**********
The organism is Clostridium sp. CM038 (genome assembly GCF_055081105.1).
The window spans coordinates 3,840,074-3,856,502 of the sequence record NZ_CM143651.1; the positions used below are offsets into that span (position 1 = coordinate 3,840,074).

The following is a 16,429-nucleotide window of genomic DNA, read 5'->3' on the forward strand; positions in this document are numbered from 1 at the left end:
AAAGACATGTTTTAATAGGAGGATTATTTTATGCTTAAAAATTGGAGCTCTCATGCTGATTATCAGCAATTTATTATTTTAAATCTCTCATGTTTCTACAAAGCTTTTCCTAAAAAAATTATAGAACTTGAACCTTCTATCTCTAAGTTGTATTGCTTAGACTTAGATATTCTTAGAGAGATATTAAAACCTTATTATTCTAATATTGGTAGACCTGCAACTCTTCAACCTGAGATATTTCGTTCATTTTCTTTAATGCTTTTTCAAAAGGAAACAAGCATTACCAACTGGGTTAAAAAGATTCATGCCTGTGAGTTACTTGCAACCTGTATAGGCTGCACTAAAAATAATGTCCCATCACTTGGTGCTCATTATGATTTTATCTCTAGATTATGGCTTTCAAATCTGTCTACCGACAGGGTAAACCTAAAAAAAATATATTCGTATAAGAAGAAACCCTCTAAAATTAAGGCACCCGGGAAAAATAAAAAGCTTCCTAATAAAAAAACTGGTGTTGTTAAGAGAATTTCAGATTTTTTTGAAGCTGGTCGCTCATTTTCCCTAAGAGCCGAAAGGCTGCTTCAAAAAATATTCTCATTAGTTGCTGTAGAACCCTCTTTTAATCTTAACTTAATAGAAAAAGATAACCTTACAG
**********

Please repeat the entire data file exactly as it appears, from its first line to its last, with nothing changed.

The organism is Clostridium sp. CM038 (genome assembly GCF_055081105.1).
The window spans coordinates 3,840,074-3,856,502 of the sequence record NZ_CM143651.1; the positions used below are offsets into that span (position 1 = coordinate 3,840,074).

The following is a 16,429-nucleotide window of genomic DNA, read 5'->3' on the forward strand; positions in this document are numbered from 1 at the left end:
AAAGACATGTTTTAATAGGAGGATTATTTTATGCTTAAAAATTGGAGCTCTCATGCTGATTATCAGCAATTTATTATTTTAAATCTCTCATGTTTCTACAAAGCTTTTCCTAAAAAAATTATAGAACTTGAACCTTCTATCTCTAAGTTGTATTGCTTAGACTTAGATATTCTTAGAGAGATATTAAAACCTTATTATTCTAATATTGGTAGACCTGCAACTCTTCAACCTGAGATATTTCGTTCATTTTCTTTAATGCTTTTTCAAAAGGAAACAAGCATTACCAACTGGGTTAAAAAGATTCATGCCTGTGAGTTACTTGCAACCTGTATAGGCTGCACTAAAAATAATGTCCCATCACTTGGTGCTCATTATGATTTTATCTCTAGATTATGGCTTTCAAATCTGTCTACCGACAGGGTAAACCTAAAAAAAATATATTCGTATAAGAAGAAACCCTCTAAAATTAAGGCACCCGGGAAAAATAAAAAGCTTCCTAATAAAAAAACTGGTGTTGTTAAGAGAATTTCAGATTTTTTTGAAGCTGGTCGCTCATTTTCCCTAAGAGCCGAAAGGCTGCTTCAAAAAATATTCTCATTAGTTGCTGTAGAACCCTCTTTTAATCTTAACTTAATAGAAAAAGATAACCTTACAG